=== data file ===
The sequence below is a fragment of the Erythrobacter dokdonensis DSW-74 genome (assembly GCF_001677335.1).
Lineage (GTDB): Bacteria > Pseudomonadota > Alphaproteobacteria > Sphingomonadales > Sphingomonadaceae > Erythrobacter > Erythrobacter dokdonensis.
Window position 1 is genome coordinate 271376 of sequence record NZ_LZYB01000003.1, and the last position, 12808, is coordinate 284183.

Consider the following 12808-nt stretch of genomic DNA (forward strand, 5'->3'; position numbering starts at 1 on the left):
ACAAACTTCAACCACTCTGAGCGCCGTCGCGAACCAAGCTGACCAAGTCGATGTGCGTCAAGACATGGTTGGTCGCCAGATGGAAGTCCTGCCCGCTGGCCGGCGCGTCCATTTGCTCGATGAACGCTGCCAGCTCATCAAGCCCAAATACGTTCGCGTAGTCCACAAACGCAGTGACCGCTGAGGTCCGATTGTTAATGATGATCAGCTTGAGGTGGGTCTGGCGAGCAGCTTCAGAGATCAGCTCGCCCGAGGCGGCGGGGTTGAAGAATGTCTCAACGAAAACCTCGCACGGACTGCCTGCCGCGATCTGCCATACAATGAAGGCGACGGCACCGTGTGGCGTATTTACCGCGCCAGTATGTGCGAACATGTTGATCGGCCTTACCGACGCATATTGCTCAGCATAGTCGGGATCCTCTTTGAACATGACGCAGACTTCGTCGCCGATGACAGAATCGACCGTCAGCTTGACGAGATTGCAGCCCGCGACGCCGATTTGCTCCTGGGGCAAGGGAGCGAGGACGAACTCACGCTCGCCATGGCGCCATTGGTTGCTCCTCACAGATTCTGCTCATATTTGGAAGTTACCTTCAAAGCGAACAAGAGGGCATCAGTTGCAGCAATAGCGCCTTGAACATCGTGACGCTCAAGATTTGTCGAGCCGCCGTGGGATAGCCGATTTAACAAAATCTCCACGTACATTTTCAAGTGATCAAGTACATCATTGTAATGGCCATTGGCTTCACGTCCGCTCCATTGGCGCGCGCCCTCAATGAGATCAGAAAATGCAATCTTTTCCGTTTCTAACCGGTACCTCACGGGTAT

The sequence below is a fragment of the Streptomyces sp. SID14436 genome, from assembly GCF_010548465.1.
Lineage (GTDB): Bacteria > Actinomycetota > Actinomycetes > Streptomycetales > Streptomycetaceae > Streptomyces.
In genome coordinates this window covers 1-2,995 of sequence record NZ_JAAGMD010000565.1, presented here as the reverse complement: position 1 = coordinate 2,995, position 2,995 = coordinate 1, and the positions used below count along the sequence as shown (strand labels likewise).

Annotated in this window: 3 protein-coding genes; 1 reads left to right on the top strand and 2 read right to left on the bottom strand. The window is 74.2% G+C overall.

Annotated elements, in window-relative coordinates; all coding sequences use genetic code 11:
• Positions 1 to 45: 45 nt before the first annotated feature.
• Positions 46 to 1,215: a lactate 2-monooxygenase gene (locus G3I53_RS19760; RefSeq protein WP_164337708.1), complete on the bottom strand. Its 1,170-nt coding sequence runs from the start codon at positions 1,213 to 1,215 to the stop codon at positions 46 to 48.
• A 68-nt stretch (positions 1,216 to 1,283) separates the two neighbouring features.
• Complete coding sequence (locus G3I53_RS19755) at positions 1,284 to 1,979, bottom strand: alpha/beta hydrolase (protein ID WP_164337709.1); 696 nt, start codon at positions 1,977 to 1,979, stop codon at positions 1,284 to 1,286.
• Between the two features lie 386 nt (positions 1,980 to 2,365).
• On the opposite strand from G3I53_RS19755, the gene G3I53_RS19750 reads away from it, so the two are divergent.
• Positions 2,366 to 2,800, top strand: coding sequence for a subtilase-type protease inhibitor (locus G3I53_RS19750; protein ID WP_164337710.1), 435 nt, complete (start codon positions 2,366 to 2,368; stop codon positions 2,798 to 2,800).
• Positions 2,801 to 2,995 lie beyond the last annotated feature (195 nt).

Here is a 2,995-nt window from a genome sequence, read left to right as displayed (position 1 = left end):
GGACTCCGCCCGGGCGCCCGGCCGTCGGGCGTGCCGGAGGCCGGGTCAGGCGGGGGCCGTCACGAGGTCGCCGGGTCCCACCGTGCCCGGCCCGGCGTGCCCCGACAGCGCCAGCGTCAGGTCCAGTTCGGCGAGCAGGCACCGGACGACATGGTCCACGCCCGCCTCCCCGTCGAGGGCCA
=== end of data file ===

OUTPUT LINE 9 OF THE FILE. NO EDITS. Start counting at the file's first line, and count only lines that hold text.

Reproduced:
Annotated in this window: 3 protein-coding genes; 1 reads left to right on the top strand and 2 read right to left on the bottom strand. The window is 74.2% G+C overall.